Tuesday, September 27
Russia’s war against Ukraine
A man runs in front of a destroyed apartment building in Bakhmut, Donetsk Oblast on Sept. 26, 2022, amid Russia’s full-scale invasion of Ukraine. (Photo by Anatolii Stepanov/ AFP via Getty Images)
OECD: Russia’s war in Ukraine will cause $2.8 trillion in global economic losses. The Organisation for Economic Co-operation and Development has projected global economic growth to slow to just 2.2% in 2023, which is $2.8 trillion lower than the OECD forecast before Russia’s full-scale invasion of Ukraine.
Blinken: US has plan in place if Russia uses nuclear weapons against Ukraine. U.S. Secretary of State Antony Blinken told CBS News on Sept. 25 that the U.S. has made it clear to Russia that the consequences of using nuclear weapons would be “horrific.” Blinken did not share how the U.S. would respond if Russia used nuclear weapons against Ukraine, but said the administration has a plan.
Zelensky: Russia uses criminal mobilization to exterminate indigenous groups. “Criminal mobilization is used by Russia not only to prolong the suffering of people in Ukraine and to further destabilize the world, but also to physically exterminate men - representatives of indigenous peoples” who live in temporarily occupied territory, Zelensky said in his nightly address on Sept. 25.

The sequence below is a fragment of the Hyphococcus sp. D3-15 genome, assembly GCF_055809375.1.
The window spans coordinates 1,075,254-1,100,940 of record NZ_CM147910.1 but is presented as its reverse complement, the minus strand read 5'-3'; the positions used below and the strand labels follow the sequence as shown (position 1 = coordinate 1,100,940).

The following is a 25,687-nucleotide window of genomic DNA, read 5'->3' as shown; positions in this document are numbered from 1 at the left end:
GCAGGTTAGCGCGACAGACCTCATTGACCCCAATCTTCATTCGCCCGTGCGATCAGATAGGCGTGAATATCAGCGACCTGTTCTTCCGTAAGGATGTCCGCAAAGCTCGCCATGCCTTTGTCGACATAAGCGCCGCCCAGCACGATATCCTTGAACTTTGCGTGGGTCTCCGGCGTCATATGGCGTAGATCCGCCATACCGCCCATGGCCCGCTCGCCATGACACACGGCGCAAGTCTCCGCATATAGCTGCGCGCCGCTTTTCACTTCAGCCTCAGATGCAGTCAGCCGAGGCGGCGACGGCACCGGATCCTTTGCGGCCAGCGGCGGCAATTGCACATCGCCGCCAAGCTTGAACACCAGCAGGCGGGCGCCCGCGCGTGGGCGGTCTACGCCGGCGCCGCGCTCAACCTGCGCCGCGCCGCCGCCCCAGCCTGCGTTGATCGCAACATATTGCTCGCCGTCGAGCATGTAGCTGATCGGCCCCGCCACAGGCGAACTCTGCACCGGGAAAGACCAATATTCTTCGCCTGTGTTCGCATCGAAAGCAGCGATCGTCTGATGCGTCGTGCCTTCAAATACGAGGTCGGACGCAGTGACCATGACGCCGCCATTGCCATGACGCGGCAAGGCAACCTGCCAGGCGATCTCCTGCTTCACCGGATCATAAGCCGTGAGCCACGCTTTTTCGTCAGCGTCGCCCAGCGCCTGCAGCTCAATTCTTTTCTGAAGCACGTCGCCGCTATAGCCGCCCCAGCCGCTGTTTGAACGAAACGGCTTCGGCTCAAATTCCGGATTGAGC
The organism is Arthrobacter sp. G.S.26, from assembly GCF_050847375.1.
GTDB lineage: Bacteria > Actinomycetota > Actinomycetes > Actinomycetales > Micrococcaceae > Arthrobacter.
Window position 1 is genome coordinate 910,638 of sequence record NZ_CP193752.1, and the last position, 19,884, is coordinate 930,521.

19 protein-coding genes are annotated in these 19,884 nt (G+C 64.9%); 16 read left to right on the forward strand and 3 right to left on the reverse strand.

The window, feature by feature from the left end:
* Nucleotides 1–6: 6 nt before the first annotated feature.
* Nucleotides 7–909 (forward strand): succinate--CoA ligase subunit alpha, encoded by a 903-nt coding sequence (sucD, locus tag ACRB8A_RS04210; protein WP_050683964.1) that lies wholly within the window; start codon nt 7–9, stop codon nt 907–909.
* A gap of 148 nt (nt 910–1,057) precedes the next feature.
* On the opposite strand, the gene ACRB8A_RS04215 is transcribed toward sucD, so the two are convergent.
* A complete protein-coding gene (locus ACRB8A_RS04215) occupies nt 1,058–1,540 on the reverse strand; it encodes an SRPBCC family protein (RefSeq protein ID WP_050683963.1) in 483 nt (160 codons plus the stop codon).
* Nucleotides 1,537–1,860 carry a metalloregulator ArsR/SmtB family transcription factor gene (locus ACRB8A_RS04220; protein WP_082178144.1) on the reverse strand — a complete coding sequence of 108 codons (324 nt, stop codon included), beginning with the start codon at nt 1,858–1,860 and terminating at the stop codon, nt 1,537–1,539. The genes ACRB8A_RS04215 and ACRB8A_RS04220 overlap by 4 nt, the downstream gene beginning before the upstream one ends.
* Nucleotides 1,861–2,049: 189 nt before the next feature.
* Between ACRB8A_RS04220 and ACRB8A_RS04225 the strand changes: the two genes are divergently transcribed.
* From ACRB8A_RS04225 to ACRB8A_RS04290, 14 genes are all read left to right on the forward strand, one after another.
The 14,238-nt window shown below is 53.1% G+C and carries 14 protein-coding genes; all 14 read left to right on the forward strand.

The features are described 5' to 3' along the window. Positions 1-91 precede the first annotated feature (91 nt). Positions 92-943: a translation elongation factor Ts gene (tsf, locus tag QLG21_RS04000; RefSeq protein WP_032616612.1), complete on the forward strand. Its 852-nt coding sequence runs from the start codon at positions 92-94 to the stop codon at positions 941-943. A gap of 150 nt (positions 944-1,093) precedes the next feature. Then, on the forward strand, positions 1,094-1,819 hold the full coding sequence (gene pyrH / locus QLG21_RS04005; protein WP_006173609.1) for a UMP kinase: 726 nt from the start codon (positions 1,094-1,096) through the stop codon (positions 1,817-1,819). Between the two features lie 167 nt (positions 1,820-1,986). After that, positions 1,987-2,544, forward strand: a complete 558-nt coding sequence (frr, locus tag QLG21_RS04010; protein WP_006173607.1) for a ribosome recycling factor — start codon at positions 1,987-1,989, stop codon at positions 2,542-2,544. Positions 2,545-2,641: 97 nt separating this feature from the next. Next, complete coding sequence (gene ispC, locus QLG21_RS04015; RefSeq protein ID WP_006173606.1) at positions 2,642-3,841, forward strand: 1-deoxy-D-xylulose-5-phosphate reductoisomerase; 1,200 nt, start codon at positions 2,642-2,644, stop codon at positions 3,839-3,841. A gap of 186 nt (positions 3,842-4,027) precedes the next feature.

SBU: Another Russian torture chamber discovered in Kharkiv Oblast. Ukraine’s Security Service has found another Russian torture chamber in the liberated village of Lyptsi, where Russia’s proxies and military kept pro-Ukrainian residents and brutally tortured them. So far, the Ukrainian police’s main investigation department has discovered 18 Russian torture chambers in Kharkiv Oblast.
Ukraine’s military: Russia saves money replacing high-precision missiles with Iranian drones. Russia fires fewer expensive missiles, as in some cases it can now replace them with cheaper Iranian drones, according to Ukraine’s Air Force spokesperson Yurii Ihnat. According to him, Iran could have sold “several hundred” kamikaze drones to Russia.
Meduza: 11 military enlistment offices, 6 administrative buildings set on fire in Russia since mobilization start. Russian news outlet Meduza reported that at least 11 military enlistment offices had been set on fire in Russia since Vladimir Putin announced mobilization on Sept. 21. Russians have also tried to set on fire six administrative buildings over the last six days.